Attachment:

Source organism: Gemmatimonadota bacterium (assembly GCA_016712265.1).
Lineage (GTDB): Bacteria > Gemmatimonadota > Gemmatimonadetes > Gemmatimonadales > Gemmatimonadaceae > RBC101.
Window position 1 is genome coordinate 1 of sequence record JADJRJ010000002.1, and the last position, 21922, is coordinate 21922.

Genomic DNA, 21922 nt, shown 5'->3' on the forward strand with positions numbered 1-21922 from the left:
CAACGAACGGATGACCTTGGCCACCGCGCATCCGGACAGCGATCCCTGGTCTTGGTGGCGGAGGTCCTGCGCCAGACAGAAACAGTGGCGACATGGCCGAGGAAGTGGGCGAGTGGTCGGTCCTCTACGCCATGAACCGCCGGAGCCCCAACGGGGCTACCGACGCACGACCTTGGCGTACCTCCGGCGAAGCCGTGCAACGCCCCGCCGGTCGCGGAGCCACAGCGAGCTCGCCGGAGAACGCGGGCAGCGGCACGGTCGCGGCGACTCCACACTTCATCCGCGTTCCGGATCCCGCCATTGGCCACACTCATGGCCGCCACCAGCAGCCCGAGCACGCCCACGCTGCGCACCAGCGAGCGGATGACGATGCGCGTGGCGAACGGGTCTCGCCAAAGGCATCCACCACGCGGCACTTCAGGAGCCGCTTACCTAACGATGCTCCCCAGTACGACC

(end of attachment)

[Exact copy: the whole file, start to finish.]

Source organism: Gemmatimonadota bacterium (assembly GCA_016712265.1).
Lineage (GTDB): Bacteria > Gemmatimonadota > Gemmatimonadetes > Gemmatimonadales > Gemmatimonadaceae > RBC101.
Window position 1 is genome coordinate 1 of sequence record JADJRJ010000002.1, and the last position, 21922, is coordinate 21922.

Genomic DNA, 21922 nt, shown 5'->3' on the forward strand with positions numbered 1-21922 from the left:
CAACGAACGGATGACCTTGGCCACCGCGCATCCGGACAGCGATCCCTGGTCTTGGTGGCGGAGGTCCTGCGCCAGACAGAAACAGTGGCGACATGGCCGAGGAAGTGGGCGAGTGGTCGGTCCTCTACGCCATGAACCGCCGGAGCCCCAACGGGGCTACCGACGCACGACCTTGGCGTACCTCCGGCGAAGCCGTGCAACGCCCCGCCGGTCGCGGAGCCACAGCGAGCTCGCCGGAGAACGCGGGCAGCGGCACGGTCGCGGCGACTCCACACTTCATCCGCGTTCCGGATCCCGCCATTGGCCACACTCATGGCCGCCACCAGCAGCCCGAGCACGCCCACGCTGCGCACCAGCGAGCGGATGACGATGCGCGTGGCGAACGGGTCTCGCCAAAGGCATCCACCACGCGGCACTTCAGGAGCCGCTTACCTAACGATGCTCCCCAGTACGACC